Ten Million Doctors From Around The World Call On Governments To Take Action On Tobacco
With one billion people estimated to die in the 21st century from tobacco-related causes, organisations representing more than 10 million doctors from around the globe have come together to call on governments to act now to cut tobacco use.
On Monday 21 October the British Medical Asssociation (BMA) Tobacco Control Resource Centre will launch the document, 'Tobacco Under The Microscope: The Doctors' Manifesto For Global Tobacco Control'. Click here to access the document
Dr Gro Harlem Brundtland, Director General of the World Health Organisation will be presented with the Manifesto by representatives of the World Medical Association, the Commonwealth Medical Association, the European Forum of Medical Associations and the Standing Committee of European Doctors.
'Tobacco Under The Microscope: The Doctors' Manifesto For Global Tobacco Control' will be unveiled in Geneva* at 12pm in the Library of Press Room 2 at Palais des Nations during the governmental negotiations for the WHO Framework Convention on Tobacco Control (FCTC).
The Manifesto calls on all governments to ensure that the Framework Convention includes measures to:
- Include a clear, informative health warning on every packet of tobacco
- End misleading claims that some cigarettes are safer than others
- Increase tobacco taxes
- End all tobacco advertising
- Protect non-smokers from tobacco smoke
The Manifesto also highlights the importance of ensuring that the FCTC gives the highest possible priority to health, by ensuring that health takes precedent over commercial trade.
The document contains a foreword by Sir Richard Doll who uncovered the evidence linking smoking to lung cancer 50 years ago. Dr C Everett Koop, former US Surgeon-General, contributes an introductory statement.
The document includes personal statements of support from thirty eminent doctors from across the world, and is endorsed by organisations whose membership includes more than 130 medical associations in 117 countries.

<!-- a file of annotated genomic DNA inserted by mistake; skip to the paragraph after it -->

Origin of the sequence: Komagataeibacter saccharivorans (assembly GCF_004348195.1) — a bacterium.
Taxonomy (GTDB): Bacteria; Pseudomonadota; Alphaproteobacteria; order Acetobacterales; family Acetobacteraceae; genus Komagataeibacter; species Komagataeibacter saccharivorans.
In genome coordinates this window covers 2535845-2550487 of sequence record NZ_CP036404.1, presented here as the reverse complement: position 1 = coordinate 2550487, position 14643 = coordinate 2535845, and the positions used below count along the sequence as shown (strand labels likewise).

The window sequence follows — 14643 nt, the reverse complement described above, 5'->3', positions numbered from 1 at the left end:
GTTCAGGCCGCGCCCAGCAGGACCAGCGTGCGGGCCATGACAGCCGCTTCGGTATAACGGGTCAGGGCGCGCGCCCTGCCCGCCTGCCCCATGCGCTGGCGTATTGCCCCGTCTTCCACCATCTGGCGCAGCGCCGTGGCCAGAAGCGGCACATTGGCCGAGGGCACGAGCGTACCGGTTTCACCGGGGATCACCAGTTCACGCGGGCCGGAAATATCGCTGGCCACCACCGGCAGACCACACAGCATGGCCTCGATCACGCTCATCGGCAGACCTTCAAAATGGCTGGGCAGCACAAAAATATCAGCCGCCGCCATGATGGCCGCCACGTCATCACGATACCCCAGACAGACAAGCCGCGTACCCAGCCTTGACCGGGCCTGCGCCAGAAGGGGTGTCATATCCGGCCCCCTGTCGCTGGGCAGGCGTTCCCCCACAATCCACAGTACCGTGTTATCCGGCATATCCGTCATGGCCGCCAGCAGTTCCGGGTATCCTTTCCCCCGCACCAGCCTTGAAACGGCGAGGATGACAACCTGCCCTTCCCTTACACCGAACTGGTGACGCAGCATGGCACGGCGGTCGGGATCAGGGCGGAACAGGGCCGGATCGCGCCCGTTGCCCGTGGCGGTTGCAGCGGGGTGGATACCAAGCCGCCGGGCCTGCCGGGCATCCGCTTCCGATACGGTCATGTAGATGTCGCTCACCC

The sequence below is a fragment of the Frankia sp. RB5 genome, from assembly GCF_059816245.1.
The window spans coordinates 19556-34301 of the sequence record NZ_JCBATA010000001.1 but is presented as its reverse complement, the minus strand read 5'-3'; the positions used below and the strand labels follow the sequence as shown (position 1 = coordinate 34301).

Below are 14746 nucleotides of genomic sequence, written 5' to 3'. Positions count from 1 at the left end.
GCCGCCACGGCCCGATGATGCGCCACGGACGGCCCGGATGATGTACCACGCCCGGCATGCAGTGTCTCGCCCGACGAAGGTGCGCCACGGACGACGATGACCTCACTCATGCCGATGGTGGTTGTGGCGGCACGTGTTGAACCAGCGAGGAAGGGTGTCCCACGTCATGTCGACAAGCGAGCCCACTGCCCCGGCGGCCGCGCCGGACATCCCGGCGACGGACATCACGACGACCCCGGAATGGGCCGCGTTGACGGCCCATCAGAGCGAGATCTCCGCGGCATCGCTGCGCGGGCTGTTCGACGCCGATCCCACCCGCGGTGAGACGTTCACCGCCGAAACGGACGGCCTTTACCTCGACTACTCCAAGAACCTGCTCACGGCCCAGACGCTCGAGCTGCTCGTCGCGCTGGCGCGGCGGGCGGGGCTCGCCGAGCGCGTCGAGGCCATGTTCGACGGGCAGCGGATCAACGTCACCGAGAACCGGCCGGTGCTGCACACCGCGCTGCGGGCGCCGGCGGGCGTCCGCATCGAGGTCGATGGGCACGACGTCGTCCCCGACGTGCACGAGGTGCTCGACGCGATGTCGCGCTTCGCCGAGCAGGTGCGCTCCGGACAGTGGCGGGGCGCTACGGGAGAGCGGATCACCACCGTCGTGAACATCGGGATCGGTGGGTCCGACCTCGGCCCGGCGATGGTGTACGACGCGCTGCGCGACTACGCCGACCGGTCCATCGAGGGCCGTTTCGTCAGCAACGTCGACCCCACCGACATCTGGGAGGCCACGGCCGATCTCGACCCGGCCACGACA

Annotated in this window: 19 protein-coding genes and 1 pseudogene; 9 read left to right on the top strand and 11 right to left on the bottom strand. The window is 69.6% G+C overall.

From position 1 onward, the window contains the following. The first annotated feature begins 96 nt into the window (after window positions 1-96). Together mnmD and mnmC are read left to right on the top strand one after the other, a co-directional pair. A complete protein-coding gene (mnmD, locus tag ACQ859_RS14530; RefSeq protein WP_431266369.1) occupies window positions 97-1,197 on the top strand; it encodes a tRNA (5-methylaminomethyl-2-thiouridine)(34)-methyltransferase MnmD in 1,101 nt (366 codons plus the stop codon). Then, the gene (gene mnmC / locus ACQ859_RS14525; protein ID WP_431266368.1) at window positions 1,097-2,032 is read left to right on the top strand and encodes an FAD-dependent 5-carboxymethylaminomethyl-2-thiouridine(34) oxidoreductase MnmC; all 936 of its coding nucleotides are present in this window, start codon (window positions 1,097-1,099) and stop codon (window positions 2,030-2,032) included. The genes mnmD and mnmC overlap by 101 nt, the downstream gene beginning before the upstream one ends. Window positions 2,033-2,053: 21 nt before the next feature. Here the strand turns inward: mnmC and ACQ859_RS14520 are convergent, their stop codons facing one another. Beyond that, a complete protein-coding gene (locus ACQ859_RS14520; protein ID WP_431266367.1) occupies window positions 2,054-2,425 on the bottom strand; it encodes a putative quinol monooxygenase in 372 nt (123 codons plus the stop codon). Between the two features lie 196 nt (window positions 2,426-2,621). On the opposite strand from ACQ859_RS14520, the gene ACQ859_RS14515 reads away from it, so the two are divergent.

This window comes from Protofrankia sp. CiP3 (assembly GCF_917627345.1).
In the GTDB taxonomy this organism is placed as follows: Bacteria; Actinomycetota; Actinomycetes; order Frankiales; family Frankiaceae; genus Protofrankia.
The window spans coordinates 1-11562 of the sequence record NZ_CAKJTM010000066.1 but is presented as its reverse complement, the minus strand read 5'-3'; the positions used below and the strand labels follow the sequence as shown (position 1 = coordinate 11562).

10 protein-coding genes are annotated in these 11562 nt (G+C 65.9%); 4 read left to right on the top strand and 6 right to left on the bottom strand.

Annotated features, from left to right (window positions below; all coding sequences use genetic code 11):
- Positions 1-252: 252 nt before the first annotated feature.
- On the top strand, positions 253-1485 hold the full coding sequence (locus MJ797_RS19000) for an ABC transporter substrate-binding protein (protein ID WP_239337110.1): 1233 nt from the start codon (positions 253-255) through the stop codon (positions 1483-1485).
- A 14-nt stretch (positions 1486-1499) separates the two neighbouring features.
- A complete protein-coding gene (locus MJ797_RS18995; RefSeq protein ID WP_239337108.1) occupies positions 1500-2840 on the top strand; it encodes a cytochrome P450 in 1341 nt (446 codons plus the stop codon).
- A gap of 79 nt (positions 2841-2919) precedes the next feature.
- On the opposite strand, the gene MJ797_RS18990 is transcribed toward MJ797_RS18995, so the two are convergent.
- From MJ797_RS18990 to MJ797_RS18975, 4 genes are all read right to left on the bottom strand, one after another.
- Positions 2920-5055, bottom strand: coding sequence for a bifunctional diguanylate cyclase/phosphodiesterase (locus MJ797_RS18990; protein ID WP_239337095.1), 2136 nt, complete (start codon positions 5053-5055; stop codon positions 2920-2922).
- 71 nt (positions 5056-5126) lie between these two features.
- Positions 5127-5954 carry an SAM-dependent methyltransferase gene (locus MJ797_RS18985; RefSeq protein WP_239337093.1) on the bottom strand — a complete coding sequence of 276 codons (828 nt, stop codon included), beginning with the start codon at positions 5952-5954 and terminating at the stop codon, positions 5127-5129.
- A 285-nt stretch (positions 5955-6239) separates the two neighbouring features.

Dr Sinéad Jones, Director of the Tobacco Control Resource Centre, said today: "Tobacco is not just a matter for doctors. National governments and international bodies must also act. Tobacco will kill almost five million people in the next 12 months. Doctors want to see a meaningful Framework Convention ? one based on measures that we know will save lives."
Dr Vivienne Nathanson, the British Medical Association's Head of Science and Ethics, added: "The BMA is very proud to launch this document. It is the voice of doctors from around the world calling on their governments to end the needless deaths that occur everyday because of tobacco consumption.
This deadly trade in tobacco condemns millions world wide to disability and an early death. It's time we protected vulnerable people, including children, and protected health not the tobacco traders."
Dr Delon Human, Secretary-General of the World Medical Association, stated:
"Physicians see on a daily basis the life-shattering effects of tobacco use for those who smoke and those who inhale the smoke of others. Although physicians can play a very important role in preventative and curative care, we must stand together in demanding effective regulation and legislation by governments, to prevent this epidemic."
Dr Jane Richards, Secretary of the Commonwealth Medical Association agrees:
"Tobacco is of particular importance to developing countries, whose populations already suffer disproportionately from infections such as HIV/AIDS, tuberculosis and malaria. The Commonwealth Medical Association fully supports this Manifesto."